And the testing began. Test after test for what seemed like an eternity. Poor Mr. Three didn't have anywhere on his little heels that didn't have a tiny scab from a heel prick for bilirubin level testing. He wasn't gaining weight even though he ate constantly, and we went to the pediatrician daily for weigh-ins.

One of my more painful memories of this time occurred one Sunday as I was changing his diaper in the Mother's room at our church. A little girl who was there with her mother stared at him for a long time, and said finally, "Your baby is REALLY skinny."

"I know" is all I could manage to say back.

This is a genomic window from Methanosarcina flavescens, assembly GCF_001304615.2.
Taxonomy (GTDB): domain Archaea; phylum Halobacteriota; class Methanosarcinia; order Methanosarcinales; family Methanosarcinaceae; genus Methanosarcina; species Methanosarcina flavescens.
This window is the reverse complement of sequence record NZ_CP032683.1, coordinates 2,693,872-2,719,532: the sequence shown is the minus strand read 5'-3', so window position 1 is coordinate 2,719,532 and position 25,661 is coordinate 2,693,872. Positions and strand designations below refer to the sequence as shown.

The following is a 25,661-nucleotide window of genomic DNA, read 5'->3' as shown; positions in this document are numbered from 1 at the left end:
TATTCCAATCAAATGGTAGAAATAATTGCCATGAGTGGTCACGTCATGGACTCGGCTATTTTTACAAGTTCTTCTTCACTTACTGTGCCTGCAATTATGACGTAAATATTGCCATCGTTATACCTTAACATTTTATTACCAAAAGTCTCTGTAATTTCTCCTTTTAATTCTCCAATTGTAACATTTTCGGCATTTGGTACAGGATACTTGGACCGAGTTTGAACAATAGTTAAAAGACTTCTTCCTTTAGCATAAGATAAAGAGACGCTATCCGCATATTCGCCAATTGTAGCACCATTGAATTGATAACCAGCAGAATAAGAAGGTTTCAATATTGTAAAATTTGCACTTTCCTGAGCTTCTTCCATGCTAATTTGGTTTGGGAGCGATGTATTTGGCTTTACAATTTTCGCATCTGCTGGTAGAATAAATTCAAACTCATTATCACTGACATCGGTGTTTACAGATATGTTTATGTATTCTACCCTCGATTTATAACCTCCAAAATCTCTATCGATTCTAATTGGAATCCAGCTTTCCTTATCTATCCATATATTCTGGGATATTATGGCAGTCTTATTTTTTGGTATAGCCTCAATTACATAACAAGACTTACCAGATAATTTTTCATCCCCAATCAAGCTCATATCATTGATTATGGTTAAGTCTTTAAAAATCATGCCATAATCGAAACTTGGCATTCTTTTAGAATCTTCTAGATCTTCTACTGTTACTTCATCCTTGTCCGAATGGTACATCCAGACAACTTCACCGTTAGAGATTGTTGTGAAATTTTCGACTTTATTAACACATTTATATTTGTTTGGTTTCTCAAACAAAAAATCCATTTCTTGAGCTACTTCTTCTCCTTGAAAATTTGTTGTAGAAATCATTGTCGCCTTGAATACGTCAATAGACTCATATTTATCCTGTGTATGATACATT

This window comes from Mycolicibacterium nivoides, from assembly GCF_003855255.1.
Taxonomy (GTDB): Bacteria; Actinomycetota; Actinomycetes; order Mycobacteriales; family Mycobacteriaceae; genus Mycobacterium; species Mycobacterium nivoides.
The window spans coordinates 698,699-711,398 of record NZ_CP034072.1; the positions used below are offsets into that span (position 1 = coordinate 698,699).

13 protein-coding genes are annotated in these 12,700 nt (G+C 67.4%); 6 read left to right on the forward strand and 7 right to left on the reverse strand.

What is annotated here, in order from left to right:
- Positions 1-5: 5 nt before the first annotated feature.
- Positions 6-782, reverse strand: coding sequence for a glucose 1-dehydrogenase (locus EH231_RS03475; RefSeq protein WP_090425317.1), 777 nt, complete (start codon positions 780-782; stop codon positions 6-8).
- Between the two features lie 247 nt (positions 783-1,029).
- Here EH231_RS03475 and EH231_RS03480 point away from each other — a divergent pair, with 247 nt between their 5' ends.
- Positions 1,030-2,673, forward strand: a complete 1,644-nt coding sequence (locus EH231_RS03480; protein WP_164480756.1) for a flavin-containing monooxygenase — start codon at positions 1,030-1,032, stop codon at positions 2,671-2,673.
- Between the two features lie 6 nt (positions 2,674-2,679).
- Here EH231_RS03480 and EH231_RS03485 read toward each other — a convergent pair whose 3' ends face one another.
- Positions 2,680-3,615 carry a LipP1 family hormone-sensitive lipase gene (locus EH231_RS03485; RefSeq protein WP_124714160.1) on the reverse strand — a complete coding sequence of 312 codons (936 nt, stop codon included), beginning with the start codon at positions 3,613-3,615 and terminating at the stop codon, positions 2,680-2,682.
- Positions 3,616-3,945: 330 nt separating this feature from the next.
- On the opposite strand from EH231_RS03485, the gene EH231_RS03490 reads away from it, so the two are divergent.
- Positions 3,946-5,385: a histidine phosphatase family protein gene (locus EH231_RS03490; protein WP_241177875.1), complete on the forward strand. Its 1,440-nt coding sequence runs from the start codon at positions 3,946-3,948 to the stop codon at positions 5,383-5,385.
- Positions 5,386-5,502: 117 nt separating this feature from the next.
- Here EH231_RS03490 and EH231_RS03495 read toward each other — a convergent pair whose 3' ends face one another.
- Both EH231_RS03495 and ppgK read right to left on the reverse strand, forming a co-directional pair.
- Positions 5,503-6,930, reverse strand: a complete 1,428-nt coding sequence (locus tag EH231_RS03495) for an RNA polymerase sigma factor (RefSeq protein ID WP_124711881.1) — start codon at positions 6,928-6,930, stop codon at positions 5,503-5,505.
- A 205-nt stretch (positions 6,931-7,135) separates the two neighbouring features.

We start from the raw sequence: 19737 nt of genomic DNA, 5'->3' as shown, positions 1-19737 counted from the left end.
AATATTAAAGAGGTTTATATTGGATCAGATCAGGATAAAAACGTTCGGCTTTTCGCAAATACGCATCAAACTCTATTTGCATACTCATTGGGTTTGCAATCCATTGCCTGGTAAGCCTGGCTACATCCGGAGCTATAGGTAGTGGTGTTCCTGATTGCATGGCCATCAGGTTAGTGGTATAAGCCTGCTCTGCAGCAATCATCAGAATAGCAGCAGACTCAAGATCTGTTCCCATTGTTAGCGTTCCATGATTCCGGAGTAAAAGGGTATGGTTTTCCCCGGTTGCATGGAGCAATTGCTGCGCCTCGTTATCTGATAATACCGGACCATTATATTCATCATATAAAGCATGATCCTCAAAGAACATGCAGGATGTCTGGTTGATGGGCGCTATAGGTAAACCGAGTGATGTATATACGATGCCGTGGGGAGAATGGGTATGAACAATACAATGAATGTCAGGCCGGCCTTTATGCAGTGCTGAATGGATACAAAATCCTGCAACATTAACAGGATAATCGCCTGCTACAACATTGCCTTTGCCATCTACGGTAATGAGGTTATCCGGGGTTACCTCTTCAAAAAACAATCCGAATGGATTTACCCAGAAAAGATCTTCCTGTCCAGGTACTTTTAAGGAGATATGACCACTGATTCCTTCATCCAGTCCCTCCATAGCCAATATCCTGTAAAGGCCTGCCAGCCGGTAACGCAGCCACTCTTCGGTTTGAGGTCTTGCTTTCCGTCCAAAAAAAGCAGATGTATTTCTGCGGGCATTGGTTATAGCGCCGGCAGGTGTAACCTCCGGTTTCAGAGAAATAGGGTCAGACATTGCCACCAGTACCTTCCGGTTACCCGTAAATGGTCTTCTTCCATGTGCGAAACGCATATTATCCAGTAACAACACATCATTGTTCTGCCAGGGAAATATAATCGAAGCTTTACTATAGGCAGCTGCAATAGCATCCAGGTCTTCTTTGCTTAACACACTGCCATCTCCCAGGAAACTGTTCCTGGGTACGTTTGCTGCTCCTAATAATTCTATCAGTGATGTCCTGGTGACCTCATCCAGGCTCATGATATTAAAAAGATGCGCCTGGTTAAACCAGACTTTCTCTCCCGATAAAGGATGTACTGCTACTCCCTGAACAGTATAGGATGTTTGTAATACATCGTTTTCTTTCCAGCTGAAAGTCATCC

Everyday I looked at him as if I were willing him to gain weight, and hoping that his eyes would look less yellow to me. And everyday he was just as skinny, and just as yellow.

And still the testing continued. What I considered to be the scariest of the tests was one they performed for a condition called Biliary Atresia which would have required almost immediate surgery. They strapped my poor, tiny, yellow baby to a huge table and gave him something (it's been two years and I'm fairly good at suppressing painful memories, so I don't remember what it was) through an IV, then put him in what I think was an MRI machine (suppression again) to watch and see if it passed from his liver into his intestines. After two hours, barely any of it had passed through. But "barely any" was enough. And one of our amazing GI Docs called as soon as he heard the news to relieve us. He was relieved too.